And she never, ever thought about the land beyond her mountain cleft, and she never, ever ventured over the hills to the river valley beyond.
When River was ten years old, he began to have nightmares. He would wake, shouting, and the old woman would rush from her pallet to his hammock, where he would twist and gasp like a fish in a net. At first, he was simply inconsolable, but after three nights he began to tell her about his dreams. “I see boats titled on dry sand,” he said. “I see women with cracked lips. I see strong men sitting idle on heaps of crates. I see lines and hooks twisted in tree limbs, and an empty city, and a dozen dead villages, and more, and more, and more."
The old woman closed her eyes. It was possible, she knew, to grow as old as she had grown and yet still not become wise. But she was wise, even if she had let her knowledge guide her to troubling places. “Tomorrow,” she said, “We’ll take a journey, and see what we see.”
River was excited, as boys will be, at the prospect of a trip. It was spring, so there were no hungry wolves, only songbirds and butterflies, and River whistled at the one and chased the other, all nightmares forgotten. After two days they reached the spot where River had been born, or gifted, and the flowers were dead, the trees dying, the bare riverbed a stretch of misplaced desert.
“Ten year drought,” she said, and River yawned mightily.
“I’m so sleepy,” he said.
“It was a long journey. Come, lay down here in this dry place.” She led him to the center of the riverbed, and he followed, trusting as always. She returned the bank and watched him settle to the ground, expecting a miracle in reverse. But he just slept, and she thought perhaps her own power was too strong, that she’d doomed the land of her ancestors with her own one life’s need. She wept then, and the tears rolled in clear fresh rivulets down her cheeks, breaking into waves when they struck the dry earth, and in moments the riverbed was filled bank to bank with a welter of mother’s tears, and her boy sank without a ripple.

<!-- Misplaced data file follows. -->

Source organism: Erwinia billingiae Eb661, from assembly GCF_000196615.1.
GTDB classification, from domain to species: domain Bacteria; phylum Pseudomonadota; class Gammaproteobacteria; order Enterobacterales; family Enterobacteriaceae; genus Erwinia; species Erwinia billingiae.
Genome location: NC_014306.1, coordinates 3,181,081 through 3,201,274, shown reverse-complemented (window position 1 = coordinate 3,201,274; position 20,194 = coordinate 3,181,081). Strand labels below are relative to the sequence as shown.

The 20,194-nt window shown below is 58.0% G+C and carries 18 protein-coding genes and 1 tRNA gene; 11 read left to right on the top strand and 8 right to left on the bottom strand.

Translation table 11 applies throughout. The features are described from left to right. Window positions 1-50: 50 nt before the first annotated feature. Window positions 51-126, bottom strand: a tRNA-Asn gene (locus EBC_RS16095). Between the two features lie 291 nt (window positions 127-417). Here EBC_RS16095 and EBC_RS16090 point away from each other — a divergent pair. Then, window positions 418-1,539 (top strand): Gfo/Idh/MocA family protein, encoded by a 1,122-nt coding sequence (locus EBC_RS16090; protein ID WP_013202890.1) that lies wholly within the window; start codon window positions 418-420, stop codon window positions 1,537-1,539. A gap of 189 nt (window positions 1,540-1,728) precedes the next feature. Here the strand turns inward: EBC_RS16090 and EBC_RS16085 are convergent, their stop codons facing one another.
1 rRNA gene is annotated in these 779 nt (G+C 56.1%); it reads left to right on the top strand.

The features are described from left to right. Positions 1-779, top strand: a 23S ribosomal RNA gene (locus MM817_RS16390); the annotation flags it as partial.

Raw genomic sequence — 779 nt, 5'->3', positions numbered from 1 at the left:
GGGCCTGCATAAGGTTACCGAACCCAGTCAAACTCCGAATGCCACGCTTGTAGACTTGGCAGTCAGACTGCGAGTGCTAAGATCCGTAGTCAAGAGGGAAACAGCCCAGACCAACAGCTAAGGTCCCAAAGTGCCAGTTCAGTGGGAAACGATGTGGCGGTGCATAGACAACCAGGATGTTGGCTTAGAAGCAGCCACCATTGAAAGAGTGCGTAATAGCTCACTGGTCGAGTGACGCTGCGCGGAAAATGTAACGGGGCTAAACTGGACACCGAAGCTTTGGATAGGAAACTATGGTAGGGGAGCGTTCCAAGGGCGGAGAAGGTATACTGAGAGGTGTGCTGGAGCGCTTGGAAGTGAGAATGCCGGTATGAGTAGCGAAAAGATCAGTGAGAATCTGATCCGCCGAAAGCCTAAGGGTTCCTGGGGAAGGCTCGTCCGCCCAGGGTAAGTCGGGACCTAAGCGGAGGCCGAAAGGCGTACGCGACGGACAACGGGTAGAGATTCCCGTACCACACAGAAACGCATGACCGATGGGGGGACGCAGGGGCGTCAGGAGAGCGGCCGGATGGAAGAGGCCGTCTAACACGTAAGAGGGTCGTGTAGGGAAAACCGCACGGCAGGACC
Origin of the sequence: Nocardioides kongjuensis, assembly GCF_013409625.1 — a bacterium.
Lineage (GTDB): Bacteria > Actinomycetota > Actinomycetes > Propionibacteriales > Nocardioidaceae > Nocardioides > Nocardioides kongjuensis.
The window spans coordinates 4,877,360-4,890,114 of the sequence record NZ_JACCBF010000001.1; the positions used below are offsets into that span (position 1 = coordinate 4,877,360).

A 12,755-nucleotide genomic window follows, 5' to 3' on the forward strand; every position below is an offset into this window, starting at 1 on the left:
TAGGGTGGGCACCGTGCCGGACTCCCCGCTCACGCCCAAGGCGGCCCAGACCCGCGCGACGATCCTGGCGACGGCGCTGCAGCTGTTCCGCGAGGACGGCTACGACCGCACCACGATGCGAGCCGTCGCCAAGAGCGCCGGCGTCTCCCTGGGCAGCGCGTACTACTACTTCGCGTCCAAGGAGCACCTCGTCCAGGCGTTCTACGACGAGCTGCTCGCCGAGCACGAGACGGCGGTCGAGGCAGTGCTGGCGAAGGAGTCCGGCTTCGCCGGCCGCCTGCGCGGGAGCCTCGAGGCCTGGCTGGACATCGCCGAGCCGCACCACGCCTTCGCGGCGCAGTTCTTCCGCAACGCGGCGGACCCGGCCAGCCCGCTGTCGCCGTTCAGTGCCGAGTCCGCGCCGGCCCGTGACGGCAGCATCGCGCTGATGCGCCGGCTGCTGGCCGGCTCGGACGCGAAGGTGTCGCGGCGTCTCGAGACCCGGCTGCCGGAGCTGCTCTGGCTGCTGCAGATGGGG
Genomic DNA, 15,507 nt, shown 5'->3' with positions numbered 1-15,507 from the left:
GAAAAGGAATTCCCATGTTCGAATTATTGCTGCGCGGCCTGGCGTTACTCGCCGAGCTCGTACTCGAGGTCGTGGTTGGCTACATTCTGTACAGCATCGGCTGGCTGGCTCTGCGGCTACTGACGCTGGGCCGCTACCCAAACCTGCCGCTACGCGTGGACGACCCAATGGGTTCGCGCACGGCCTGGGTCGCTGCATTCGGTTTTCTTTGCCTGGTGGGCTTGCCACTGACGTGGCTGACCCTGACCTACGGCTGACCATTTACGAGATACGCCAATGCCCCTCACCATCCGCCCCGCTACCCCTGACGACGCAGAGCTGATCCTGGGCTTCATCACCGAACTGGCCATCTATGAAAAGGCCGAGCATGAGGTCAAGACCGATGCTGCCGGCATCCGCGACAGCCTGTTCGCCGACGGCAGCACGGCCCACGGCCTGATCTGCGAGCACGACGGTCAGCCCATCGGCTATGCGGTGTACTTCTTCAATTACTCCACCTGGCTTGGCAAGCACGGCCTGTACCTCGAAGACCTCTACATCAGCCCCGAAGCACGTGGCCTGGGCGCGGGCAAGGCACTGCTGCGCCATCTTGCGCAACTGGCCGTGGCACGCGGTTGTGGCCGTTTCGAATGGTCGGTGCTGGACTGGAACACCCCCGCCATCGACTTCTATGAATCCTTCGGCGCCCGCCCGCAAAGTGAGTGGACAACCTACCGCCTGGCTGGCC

“My son is drowned,” she thought, and sat unmoving as night fell, seeing no need to rise from that spot ever again, knowing even her own long life would end in time if she did not eat or drink.
The water lapped the bank in a long slow rhythm, and frogs—already frogs!—began a counterpointed croaking, and with a slow dawning kind of awe she realized the river and the frogs were, in a way, singing; an old song of consolation for men and women whose loved ones had died and been sent floating down the river; a song she had taught her son just that winter, one cold and windy night.
When she wept again, the tears were salty human tears of relief.
Years passed, and people came back to the river, and fished, and gigged frogs, and sailed boats, and washed clothes. Some of those people were so grateful for their new lives that they took a new name to go along with them, a name that means “those who dwell on the banks of the great river” in a fine old language. That’s what our name means, and where it comes from, little one.
Some say that old woman made a raft and sailed up and down the length of her son the river, singing to him and hearing songs in return, as proud of him as any mother could ever be of her son, as proud as I will be of you someday, I think. Some say that old woman still sails to this day, and when the water birds and frogs make music, it is the river, singing his mother a lullaby he learned long ago at her breast.
Close your eyes, little one. Listen to the river. Listen to him sing.
—For my son